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dc.contributor.authorSiskind, Carly E
dc.contributor.authorMurphy, Sinéad M
dc.contributor.authorOvens, Richard
dc.contributor.authorPolke, James
dc.contributor.authorReilly, Mary M
dc.contributor.authorShy, Michael E
dc.date.accessioned2012-12-05T10:14:52Z
dc.date.available2012-12-05T10:14:52Z
dc.date.issued2011-06
dc.identifier.citationPhenotype expression in women with CMT1X. 2011, 16 (2):102-7 J. Peripher. Nerv. Syst.en_GB
dc.identifier.issn1529-8027
dc.identifier.pmid21692908
dc.identifier.doi10.1111/j.1529-8027.2011.00332.x
dc.identifier.urihttp://hdl.handle.net/10147/254553
dc.description.abstractCharcot-Marie-Tooth disease type 1X (CMT1X) is the second most common inherited peripheral neuropathy. Women with CMT1X typically have a less severe phenotype than men, perhaps because of X-inactivation patterns. Our objective was to determine the phenotype of women with CMT1X and whether X-inactivation patterns in white blood cells (WBCs) differ between females with CMT1X and controls. Thirty-one women with CMT1X were evaluated using the CMT neuropathy score (CMTNS) and the CMT symptom score in cross-sectional and longitudinal analyses. Lower scores correspond to less disability. WBCs were analyzed for X-inactivation pattern by androgen receptor X-inactivation assay in 14 patients and 23 controls. The 31 women's mean CMTNS was 8.35. Two-thirds of the cohort had a mild CMTNS (mean 4.85) and one-third had a moderate CMTNS (mean 14.73). Three patients had a CMTNS of 0. The pattern of X-inactivation did not differ between the affected and control groups. Women with CMT1X presented with variable impairment independent of age, type of mutation, or location of mutation. No evidence supported the presence of a gap junction beta-1 (GJB1) mutation affecting the pattern of X-inactivation in blood. Further studies are planned to determine whether X-inactivation is the mechanism for CMT1X females' variable phenotypes.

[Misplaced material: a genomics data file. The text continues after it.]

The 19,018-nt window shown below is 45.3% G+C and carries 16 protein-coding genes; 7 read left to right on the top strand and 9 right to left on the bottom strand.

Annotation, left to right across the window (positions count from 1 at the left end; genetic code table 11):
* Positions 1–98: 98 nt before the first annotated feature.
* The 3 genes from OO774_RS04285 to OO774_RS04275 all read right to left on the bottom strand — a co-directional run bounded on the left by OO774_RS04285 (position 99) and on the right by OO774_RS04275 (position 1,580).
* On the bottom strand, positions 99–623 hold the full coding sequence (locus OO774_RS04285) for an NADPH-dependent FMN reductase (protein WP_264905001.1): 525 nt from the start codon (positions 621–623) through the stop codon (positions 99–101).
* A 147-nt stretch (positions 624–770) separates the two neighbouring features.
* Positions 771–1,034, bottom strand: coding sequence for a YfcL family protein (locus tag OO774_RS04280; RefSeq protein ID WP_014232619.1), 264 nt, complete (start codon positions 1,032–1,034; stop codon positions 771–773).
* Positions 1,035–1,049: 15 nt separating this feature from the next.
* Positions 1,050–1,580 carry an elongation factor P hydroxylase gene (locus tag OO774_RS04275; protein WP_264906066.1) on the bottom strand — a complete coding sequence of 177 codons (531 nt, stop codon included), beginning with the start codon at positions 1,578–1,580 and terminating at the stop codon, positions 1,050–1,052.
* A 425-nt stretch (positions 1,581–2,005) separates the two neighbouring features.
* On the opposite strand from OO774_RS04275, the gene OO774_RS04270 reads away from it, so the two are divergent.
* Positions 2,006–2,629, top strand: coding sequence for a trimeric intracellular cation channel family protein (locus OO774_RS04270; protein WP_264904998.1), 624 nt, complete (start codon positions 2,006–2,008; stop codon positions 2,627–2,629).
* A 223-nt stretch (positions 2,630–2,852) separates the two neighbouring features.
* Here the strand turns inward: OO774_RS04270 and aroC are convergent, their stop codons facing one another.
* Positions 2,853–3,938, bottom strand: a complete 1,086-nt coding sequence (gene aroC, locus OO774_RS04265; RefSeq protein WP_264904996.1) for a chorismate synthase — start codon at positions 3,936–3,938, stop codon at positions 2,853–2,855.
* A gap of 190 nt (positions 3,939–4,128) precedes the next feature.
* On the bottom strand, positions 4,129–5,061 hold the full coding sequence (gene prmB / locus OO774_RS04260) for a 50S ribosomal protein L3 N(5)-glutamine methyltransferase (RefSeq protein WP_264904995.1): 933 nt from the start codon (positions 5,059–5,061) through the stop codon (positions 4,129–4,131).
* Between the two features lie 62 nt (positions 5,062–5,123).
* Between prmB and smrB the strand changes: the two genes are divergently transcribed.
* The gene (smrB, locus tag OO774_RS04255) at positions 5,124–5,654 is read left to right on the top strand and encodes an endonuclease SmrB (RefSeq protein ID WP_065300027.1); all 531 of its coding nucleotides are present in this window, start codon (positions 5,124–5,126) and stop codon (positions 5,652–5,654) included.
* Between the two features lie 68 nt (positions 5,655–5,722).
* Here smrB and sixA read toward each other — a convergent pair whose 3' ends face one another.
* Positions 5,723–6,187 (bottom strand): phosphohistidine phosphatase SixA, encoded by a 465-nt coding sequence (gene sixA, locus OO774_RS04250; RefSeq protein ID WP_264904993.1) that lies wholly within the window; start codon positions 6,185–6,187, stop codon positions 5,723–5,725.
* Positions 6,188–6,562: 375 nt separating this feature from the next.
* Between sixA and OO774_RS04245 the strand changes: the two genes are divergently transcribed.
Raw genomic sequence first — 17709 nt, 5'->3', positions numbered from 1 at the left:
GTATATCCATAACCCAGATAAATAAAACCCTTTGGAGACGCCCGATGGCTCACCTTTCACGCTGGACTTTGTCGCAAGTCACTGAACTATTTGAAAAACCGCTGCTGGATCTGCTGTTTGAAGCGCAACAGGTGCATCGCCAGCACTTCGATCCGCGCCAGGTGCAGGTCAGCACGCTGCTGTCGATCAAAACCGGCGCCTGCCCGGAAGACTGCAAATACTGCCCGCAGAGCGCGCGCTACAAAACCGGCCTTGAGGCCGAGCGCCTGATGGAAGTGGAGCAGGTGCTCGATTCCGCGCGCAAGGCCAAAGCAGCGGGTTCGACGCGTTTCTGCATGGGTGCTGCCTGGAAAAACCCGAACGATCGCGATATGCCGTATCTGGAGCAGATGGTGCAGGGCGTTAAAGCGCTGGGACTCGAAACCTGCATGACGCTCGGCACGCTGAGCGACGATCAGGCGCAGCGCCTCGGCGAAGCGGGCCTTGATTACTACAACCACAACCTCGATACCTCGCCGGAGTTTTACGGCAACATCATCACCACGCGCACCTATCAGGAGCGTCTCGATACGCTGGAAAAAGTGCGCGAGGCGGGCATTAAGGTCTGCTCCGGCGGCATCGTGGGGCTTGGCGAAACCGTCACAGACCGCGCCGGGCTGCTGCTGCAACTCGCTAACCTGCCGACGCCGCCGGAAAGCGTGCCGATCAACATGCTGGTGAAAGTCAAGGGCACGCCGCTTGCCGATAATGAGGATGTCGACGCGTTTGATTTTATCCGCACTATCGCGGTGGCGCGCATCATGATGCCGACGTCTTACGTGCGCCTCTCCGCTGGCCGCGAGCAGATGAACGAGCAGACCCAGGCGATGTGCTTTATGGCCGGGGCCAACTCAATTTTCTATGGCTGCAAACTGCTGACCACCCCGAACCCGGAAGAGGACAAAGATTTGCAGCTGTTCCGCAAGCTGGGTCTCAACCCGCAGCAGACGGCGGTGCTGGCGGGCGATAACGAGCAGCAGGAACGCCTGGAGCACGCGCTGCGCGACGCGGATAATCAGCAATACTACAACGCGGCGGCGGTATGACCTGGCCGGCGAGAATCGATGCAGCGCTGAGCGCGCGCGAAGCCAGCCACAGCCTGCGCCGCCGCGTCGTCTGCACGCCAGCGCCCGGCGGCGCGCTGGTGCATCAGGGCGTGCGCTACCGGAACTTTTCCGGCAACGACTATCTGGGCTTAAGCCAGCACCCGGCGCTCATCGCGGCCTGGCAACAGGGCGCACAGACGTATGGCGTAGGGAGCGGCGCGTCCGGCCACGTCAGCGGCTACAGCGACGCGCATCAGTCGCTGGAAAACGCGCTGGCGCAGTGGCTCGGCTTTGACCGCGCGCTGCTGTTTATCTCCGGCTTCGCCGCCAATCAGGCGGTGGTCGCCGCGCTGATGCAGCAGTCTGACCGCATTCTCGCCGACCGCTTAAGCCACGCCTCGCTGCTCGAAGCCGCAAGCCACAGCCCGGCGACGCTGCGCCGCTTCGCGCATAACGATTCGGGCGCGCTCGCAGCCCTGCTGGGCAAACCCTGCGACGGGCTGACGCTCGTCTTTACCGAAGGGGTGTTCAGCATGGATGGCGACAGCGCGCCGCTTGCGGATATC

dc.language.isoenen
dc.publisherJournal of the peripheral nervous system : JPNSen_GB
dc.rightsArchived with thanks to Journal of the peripheral nervous system : JPNSen_GB
dc.subject.meshAdolescent
dc.subject.meshAdult
dc.subject.meshAged
dc.subject.meshAged, 80 and over
dc.subject.meshCharcot-Marie-Tooth Disease
dc.subject.meshChild
dc.subject.meshElectrophysiology
dc.subject.meshFemale
dc.subject.meshGenetic Diseases, X-Linked
dc.subject.meshHumans
dc.subject.meshMiddle Aged
dc.subject.meshNeural Conduction
dc.subject.meshPedigree
dc.subject.meshPhenotype
dc.subject.meshX Chromosome Inactivation
dc.subject.meshYoung Adult
dc.titlePhenotype expression in women with CMT1X.en_GB
dc.typeArticleen
dc.contributor.departmentDepartment of Neurology, Wayne State University, Detroit, MI 48201, USA. csiskind@med.wayne.eduen_GB
dc.identifier.journalJournal of the peripheral nervous system : JPNSen_GB
dc.description.provinceLeinsteren
html.description.abstractCharcot-Marie-Tooth disease type 1X (CMT1X) is the second most common inherited peripheral neuropathy. Women with CMT1X typically have a less severe phenotype than men, perhaps because of X-inactivation patterns. Our objective was to determine the phenotype of women with CMT1X and whether X-inactivation patterns in white blood cells (WBCs) differ between females with CMT1X and controls. Thirty-one women with CMT1X were evaluated using the CMT neuropathy score (CMTNS) and the CMT symptom score in cross-sectional and longitudinal analyses. Lower scores correspond to less disability. WBCs were analyzed for X-inactivation pattern by androgen receptor X-inactivation assay in 14 patients and 23 controls. The 31 women's mean CMTNS was 8.35. Two-thirds of the cohort had a mild CMTNS (mean 4.85) and one-third had a moderate CMTNS (mean 14.73). Three patients had a CMTNS of 0. The pattern of X-inactivation did not differ between the affected and control groups. Women with CMT1X presented with variable impairment independent of age, type of mutation, or location of mutation. No evidence supported the presence of a gap junction beta-1 (GJB1) mutation affecting the pattern of X-inactivation in blood. Further studies are planned to determine whether X-inactivation is the mechanism for CMT1X females' variable phenotypes.


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